Tuesday, June 30, 2009

Microfinance. Beyond empty slogans?

Saw this banner ad on Parul's blog and clicked lazily. Was surprised to see something that looked worthwhile, for a change. Kiva appears to be an organization that helps online lenders provide small (or big) loans to poor entrepreneurs. These are semi-skilled people who will not get loans from traditional institutions (that are too busy paying hefty bonuses to care). All they need is a few dollars and some basic hand-holding to cross the bridge between destitution and dignity. Kiva does not guarantee that the money will be repaid but they do have a system to track the repayment. If you wish, the money can be re-lent or donated to Kiva for covering their opex. Click here for more

The reason I post about this is two-fold. One is that I found the simplicity of the idea marvelous. All you need to do is browse through profiles (just like say, on Facebook) and click a button to lend measly amounts starting from $25 to an entrepreneur you like. A progress meter shows how much the entrepreneur needs and how far they have succeeded. Often the principal required is as low as $500!

Considering how we end up spending $50 on just a weekend outing to the movies, imagine how the same "disposable" money could fuel the engine of growth for a poor family! Kiva, and others like them, are part of a humbling and direct effort.

The other reason I decided to express this post is that I am not sure how real this organization is. I only found this through a banner ad. On the Internet, how does one know whether the people behind the style-sheets are genuine, worthy individuals or merely scamsters out to squeeze the emotions (and dollars) from a blog-loving public? Look at the Fake Mommy fiasco, that fooled a lot of people for a lot of time.

Then, how does one validate that those stories of need and enterprise are true, that the money will reach them and that they will use that money productively? Skeptics wonder the same about established, non-transparent organizations like Cry and Concern as well. However, I was drawn to the simplicity and power of the change that microfinance seems to promise. "Garibi Hatao" with an agenda, not just with slogans.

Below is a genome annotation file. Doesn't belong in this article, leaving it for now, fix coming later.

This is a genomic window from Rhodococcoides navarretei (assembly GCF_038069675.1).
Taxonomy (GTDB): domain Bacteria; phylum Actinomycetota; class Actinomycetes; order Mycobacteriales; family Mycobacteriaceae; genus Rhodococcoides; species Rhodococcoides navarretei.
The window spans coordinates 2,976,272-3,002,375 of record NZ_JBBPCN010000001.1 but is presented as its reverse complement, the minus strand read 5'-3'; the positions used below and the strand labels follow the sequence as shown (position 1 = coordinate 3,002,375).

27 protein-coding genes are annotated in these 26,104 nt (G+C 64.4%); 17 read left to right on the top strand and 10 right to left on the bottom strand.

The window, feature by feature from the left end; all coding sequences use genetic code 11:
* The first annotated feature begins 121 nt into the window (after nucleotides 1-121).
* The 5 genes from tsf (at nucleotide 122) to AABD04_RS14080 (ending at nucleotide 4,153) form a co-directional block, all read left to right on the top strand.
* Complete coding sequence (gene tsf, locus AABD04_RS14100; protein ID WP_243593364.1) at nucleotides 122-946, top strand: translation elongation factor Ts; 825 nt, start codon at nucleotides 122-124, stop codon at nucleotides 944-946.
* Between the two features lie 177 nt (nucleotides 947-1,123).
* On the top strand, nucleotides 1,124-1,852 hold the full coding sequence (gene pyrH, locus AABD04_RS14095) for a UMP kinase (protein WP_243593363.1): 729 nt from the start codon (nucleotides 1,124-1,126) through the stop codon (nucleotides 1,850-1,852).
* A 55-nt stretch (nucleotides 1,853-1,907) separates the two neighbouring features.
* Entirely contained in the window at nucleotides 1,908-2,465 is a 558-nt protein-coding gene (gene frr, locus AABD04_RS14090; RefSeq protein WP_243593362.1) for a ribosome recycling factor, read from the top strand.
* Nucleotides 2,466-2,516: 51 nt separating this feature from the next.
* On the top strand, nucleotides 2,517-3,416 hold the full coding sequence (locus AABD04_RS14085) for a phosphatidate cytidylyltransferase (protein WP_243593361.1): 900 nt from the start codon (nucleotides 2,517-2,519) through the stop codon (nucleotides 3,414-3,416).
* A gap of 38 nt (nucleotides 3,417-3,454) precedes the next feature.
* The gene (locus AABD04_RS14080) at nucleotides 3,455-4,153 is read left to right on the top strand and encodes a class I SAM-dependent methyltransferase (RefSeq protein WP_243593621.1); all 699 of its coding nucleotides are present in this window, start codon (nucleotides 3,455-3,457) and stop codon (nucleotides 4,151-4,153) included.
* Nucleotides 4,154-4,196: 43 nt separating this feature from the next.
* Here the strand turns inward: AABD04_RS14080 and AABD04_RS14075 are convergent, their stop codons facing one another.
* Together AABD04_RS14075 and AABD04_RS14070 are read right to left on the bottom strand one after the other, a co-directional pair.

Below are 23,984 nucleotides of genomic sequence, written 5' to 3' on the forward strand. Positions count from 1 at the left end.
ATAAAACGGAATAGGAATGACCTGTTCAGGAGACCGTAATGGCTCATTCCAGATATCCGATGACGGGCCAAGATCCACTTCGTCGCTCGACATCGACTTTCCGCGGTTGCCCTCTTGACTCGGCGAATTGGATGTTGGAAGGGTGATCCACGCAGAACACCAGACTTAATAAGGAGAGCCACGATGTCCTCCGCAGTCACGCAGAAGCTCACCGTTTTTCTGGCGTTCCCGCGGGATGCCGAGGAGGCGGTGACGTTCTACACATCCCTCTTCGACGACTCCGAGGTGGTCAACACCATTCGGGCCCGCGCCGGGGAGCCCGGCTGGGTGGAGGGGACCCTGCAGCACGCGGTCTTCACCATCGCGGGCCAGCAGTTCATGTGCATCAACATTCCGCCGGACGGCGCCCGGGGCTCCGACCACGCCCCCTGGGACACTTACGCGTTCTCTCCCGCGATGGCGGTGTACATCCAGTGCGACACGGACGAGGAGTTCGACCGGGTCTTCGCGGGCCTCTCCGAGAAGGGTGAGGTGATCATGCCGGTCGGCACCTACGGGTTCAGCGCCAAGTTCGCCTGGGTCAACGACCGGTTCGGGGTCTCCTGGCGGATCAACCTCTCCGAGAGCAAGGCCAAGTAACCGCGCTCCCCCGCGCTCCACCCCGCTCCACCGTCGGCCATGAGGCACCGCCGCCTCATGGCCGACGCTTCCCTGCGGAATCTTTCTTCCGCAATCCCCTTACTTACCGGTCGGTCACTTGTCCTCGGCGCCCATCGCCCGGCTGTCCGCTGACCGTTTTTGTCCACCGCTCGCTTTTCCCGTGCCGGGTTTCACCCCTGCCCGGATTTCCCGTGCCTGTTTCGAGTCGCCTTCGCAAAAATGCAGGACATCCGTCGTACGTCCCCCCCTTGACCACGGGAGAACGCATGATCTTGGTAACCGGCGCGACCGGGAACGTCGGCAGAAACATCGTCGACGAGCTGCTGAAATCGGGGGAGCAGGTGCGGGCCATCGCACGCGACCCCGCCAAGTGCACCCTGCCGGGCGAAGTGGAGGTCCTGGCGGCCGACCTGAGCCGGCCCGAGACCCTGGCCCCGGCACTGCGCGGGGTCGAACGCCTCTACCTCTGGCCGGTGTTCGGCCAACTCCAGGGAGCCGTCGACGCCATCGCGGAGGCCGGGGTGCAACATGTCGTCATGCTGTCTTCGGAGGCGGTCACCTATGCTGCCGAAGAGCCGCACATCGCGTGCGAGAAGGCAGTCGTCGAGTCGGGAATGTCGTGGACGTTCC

I hesitate only because the Internet that makes things so simple, also obfuscates the truth.

Is there a way to ensure good intentions come with KPIs? Does it help to have other websites like this one tracking the myriad microfinance sites? Or is it even worth thinking so much about it? After all, when it comes to spending that same $50 on first day show of some new YashRaj Films trash, we prefer to leap before we look, don't we?


DotThoughts said...

I am a regular KIVA contributor. I like the fact that the money is loaned. To me, that goes a long way in making an enterprenuer out of a person.

Anonymous said...

But again the cynics (like me) would be skeptical of its genuineness...

Vidooshak said...

Thanks for the comment, DotThoughts. I am glad Google Ads brought up something real and worthwhile. Most often the ads only point to fake and crappy websites or products. Your validation will allow me (and maybe others) to support this great cause.

Neha said...

mera blog padhne aur comment ke liye time nikaalne ke liye dhanyawaad....aapne acchi jaankaari di.

Ann Dee said...

Wanted to hop straight to Kiva..But thought I should drop a line....Very thought provoking post. Will keep coming by.